Quote Originally Posted by sky-knight View Post
    Step 1, put WAN IP address on external interface.
    Step 2, Define port forward for ingress traffic.
    Step 3, *optional* Define NAT rule for egress traffic.

    *Warning* Step 3 has dragons, if you create the rule as you've listed, all traffic transiting Untangle sourced from the selected IP address will be forced to be translated to the specified destination IP address. This includes traffic that might be destined to other internal address ranges, and may very well be terminating DNS resolution, simulating a loss of connectivity.

    To avoid the nightmare specified above, ad an additional flag to your rule, destination interface, and select the interface that owns the IP address you're translating to. That way only traffic sourced from the device in question, and destined to the WAN interface required, will be selected for translation.

    *Note* if the above fixes your issues, back away from the screen and repeat these words: "I hate it when computers do exactly what I tell them to", repeat as often as required for the lesson to stick.

    *Addendum* If the above note upsets you, please repeat the following words: "We've all done it at least once", repeat as often as required for the lesson to stick.

  6. #6
    Untangler
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    sky-night's suggestion of adding an additional condition of destination interface Ext appears to have resolved the outbound issue. That also made the inbound port forward work as expected. I'm not sure who owns the Untangle Wiki on 1:1 NAT, but it should be updated. Thanks!

  7. #7
    Untangler jcoffin's Avatar
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    Is 1.1.1.172 an alias on the external interface of the Untangle?
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  8. #8
    Untangle Ninja sky-knight's Avatar
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    Glad you found it, to be clear I was paraphrasing the wiki.

    Step 1 is getting an IP address on Untangle to NAT to, that's actually a common sticking point because people don't realize that Linux aliases are IP/Mask pairs individually, they aren't a CIDR style range. Which means if you have a large range to toss on Untangle and you want to do this with, you get to stuff them all in... one line at a time...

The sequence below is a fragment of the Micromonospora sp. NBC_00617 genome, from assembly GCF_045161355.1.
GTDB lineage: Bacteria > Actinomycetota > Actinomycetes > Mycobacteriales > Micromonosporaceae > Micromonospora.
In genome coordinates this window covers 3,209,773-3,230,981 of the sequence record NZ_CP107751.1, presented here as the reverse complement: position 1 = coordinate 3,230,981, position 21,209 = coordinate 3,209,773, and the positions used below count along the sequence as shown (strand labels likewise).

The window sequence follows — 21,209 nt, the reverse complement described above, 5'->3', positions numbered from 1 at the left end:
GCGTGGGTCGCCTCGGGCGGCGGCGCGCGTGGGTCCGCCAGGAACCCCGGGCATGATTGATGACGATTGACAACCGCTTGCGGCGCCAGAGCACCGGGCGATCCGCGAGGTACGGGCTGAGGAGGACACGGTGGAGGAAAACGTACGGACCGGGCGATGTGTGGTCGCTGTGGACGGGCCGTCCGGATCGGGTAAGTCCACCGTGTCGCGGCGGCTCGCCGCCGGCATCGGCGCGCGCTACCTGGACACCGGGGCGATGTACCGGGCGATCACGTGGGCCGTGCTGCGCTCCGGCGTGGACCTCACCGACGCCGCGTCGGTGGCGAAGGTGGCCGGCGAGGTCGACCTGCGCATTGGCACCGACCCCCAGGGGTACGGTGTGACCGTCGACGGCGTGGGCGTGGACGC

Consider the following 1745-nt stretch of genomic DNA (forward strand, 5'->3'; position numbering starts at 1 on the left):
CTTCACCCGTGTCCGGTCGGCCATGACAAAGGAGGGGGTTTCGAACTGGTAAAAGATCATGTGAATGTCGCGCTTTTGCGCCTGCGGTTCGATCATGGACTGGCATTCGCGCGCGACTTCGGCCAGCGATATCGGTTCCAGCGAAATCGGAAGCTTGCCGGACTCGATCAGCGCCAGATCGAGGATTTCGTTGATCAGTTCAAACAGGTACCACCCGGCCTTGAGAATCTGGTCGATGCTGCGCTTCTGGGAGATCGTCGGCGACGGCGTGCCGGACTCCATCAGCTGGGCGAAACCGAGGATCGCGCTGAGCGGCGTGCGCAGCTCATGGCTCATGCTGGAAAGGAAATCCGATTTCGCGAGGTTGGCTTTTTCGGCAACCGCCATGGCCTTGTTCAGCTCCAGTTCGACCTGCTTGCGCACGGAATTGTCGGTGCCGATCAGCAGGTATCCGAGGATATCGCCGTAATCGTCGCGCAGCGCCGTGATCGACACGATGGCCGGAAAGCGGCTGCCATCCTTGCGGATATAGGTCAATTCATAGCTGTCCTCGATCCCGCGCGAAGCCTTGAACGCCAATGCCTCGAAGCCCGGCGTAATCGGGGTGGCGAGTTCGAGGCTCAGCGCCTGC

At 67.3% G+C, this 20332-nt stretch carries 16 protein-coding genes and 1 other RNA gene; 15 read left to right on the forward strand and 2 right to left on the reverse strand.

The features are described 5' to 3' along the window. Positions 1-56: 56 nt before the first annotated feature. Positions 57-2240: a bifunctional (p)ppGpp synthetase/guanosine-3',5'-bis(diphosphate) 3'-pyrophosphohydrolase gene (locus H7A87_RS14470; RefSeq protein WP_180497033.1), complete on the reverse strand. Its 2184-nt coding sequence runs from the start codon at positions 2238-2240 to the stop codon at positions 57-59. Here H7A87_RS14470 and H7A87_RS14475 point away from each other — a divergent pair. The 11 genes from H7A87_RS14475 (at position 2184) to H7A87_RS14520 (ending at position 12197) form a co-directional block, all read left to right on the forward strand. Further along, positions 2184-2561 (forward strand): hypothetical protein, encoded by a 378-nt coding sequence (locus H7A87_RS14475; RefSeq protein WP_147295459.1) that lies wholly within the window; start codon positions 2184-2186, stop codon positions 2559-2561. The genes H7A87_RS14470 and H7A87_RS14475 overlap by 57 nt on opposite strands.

Beyond that the NAT rules do exactly what you tell them to, the rule in question on the wiki is valid, however it only works within the context of Untangle only having two interfaces. As soon as you toss in a 3rd, everything comes unraveled. Which is why I learned ages ago, be as specific as possible with your rules. Because over-matching rules are a bugger to sort out.

    For the rest, I suspect you might have some vswitching issues too... Virtualizing a router isn't a trivial task, even if that's what most of us want to do. It's difficult to say from the other side of a forum thread though. At least it's working for now, and you can work from there.
    Rob Sandling, BS:SWE, MCP
    NexgenAppliances.com
    Phone: 866-794-8879 x201
    Email: support@nexgenappliances.com

  9. #9
    Untangler
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    Default

    Thanks to both of you. Updating this with more info for others who may search it later.

    I had added the IP alias of 1.1.1.172 to the ext interface before, but I think something wasn't right (maybe a leading space from copy and paste?) because re-adding that appears to have been the true fix. That was the only thing I didn't recreate before posting here. I do have more than two interfaces (one being virtual/VLAN tagged) so the more specific NAT rule may have been in play, too.

    My untangle runs on a U25 appliance so Untangle is not virtualized. The virtualization involved was a Hyper-V host behind the Untangle with multiple guest VMs, one of which I was trying to get going with the additional public IP.